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Why We Built a Video Platform

May 28, 2020 • 5 min read
A brief overview of the problem we're trying to solve and how.

I can't quite remember when I stopped watching television, though I think leaving for University in 2003 may have been the beginning of the end. I can't quite remember when I started watching YouTube, but it would have been around when I graduated in 2007.

A few years later, the content creators I watched began to complain about the platform. Maybe they always did, because nothing is perfect – but there was a point at which it became constant. Possibly in 2016 with the first adpocalypse, an event in which thousands of channels were demonetized en masse. A little-known company named Patreon came to the rescue of creators by allowing viewers to subscribe and support them. Since then, algorithm-drama, paranoia, and a desire for an alternative have become a staple of various affected genres.

It also become obvious that Twitch, a live gaming platform, was getting a lot of things right. Their UI was cutting-edge, and their meta-data was superior thanks to their focus on gaming. Subscriptions and micro-transactions were brilliantly implemented, and the platform was evolving at a fast pace.

At some point it became obvious that someone would have to create a platform that was superior to YouTube. It would take years to find the right moment and the right team to take it on, but it had become an idea I couldn't let go of.

A few challengers popped-up, but but these were never going work. Fatal flaws in their premise, concept, and execution would never allow them to be credible challengers.

Utreon is born

In the late summer of 2019, the moment had arrived. My best friend of twenty years and I decided to go all-in and open Utreon Inc. We hired our first two employees, opened an office, and got to work.

We knew we would have to beat the incumbent on design, features, and solve the problems creators were facing. When speaking to creators, we found that most of these problems involved the use of algorithms at scale and/or the subordination of YouTube to Google's interests: discovery, moderation, monetization, and lack of transparency. Worst of all, they all amounted to a lack of good-will towards the platform. Creators were all too eager to do an end-run around subscriptions and advertisements using external monetizations and sponsorships, because they couldn't trust the platform they were using with their revenue. The adpocalypse had scared and scarred the people who cared about YouTube the most.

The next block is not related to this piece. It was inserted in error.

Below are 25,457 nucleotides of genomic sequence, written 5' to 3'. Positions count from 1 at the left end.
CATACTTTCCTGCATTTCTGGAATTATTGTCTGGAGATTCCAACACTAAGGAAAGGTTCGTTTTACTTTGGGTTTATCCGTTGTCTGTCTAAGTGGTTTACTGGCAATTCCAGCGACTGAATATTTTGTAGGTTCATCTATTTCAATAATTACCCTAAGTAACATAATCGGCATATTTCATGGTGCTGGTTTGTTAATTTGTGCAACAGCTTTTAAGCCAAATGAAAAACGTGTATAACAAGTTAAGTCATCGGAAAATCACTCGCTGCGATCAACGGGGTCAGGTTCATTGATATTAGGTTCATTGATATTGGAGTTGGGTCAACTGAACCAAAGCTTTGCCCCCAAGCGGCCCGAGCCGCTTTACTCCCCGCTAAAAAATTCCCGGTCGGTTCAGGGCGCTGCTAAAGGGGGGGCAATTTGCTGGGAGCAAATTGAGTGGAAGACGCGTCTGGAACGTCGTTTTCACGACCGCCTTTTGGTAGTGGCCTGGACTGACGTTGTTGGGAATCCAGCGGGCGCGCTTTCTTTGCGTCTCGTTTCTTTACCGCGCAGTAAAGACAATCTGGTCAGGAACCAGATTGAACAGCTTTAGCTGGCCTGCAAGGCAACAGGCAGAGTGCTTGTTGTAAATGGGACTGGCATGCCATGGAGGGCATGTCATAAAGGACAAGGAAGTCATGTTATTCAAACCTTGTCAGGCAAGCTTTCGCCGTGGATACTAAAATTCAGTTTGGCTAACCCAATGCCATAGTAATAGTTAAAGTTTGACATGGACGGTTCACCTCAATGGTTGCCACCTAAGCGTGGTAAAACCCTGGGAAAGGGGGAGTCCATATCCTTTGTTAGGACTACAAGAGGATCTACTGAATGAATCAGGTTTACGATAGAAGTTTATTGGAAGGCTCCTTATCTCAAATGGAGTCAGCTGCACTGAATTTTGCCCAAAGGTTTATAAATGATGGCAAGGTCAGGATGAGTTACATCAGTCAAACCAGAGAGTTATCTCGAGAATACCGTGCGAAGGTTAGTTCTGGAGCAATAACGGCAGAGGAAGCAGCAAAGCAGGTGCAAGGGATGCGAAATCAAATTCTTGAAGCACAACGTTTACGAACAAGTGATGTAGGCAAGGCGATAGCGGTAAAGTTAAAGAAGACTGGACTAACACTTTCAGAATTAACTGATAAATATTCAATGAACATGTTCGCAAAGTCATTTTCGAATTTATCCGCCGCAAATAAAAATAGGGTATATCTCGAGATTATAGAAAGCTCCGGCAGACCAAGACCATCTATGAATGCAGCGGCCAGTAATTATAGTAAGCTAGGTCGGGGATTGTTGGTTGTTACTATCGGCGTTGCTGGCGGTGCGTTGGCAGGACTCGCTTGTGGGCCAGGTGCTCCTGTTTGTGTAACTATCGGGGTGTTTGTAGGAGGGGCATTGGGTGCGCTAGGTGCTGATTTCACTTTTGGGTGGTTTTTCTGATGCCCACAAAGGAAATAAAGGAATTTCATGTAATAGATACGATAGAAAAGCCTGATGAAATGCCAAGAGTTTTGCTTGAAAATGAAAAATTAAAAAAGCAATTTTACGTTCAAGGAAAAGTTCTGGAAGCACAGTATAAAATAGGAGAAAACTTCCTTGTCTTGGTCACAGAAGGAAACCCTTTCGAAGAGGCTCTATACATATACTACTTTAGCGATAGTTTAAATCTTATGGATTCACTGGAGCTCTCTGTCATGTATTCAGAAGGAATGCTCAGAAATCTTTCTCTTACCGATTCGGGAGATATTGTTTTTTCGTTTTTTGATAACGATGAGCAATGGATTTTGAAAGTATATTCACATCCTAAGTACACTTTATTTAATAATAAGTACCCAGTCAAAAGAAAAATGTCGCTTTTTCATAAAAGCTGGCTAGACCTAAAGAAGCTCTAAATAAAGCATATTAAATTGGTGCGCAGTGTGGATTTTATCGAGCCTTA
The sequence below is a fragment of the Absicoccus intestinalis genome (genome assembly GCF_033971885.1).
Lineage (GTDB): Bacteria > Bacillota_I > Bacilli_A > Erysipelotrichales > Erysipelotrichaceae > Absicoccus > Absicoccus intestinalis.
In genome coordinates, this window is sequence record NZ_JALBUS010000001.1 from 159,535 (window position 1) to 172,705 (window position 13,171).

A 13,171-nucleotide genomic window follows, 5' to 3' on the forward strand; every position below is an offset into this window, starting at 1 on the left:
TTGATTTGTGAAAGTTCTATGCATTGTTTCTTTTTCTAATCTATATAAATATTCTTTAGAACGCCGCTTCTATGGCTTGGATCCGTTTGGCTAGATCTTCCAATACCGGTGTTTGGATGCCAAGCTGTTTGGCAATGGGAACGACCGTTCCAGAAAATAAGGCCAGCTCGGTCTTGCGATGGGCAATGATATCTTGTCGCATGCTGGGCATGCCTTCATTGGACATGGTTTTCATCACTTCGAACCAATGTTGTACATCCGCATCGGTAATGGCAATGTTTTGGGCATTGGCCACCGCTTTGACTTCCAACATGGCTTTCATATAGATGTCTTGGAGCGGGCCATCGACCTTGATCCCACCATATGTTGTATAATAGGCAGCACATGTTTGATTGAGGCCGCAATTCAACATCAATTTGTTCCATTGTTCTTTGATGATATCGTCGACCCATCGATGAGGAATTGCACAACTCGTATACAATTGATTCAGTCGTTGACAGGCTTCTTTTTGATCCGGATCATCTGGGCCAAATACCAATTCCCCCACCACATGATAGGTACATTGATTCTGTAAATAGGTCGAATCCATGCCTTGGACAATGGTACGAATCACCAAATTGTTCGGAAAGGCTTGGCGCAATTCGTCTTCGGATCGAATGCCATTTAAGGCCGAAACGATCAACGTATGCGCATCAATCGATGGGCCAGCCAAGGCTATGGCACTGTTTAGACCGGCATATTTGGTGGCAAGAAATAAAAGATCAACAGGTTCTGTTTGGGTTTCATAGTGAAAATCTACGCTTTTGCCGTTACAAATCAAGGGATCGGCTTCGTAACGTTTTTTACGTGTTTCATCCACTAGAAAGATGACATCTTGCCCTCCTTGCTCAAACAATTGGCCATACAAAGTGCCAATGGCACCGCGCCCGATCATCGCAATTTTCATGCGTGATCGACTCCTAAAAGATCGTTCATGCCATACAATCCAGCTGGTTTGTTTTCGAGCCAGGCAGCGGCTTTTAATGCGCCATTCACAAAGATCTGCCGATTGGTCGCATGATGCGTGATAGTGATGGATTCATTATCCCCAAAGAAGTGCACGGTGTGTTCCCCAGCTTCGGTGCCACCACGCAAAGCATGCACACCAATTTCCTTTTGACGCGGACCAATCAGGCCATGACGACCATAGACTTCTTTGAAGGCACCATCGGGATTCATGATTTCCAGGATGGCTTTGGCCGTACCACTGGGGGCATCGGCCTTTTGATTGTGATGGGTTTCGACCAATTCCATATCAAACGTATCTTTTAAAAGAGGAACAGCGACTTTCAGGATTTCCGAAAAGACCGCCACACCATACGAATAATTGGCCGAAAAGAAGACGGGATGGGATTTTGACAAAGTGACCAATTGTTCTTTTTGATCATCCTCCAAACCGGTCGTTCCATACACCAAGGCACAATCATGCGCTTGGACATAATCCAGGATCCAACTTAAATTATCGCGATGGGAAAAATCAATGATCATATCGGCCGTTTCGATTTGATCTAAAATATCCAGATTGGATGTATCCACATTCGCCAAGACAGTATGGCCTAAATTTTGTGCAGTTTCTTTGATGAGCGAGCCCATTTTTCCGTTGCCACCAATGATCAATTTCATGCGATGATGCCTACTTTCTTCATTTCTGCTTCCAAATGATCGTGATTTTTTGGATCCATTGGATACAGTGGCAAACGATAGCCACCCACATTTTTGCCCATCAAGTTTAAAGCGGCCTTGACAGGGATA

So we designed our platform to avoid the use of algorithms when possible. Particularly, algorithms shouldn't be used to render decisions that require credibility, such as moderation and deciding which videos should be seen on the front page and related videos. Instead of training a neural network to decide these things, we engineered our system to train our human users to contribute to the platform by making those very same decisions at scale. Whenever possible, deciding what a viewer sees should be based on filters and settings. Those filters and settings should use information attributed to videos (meta-data), and that information should be provided by the creator of said video. The details of how and why these systems work deserve their own post. Everything is designed to produce outcomes that carry the maximum credibility.

We've learned and accomplished a lot in the last nine months, and we've finally begun on-boarding creators of all sizes. If you're a content creator, sign-up and do what you do best. Our team can even do the heavy-lifting and help you transfer your channel over.

Small and medium creators need discovery. With viewers in control of their own algorithm, you have a fair shot at being discovered. Our moderation system relies on human judgement, giving you a fair shake. Large creators who don't have issues at the moment should think of being on two platforms as both an insurance policy and leverage.

We've built this platform for you, and we look forward to growing together.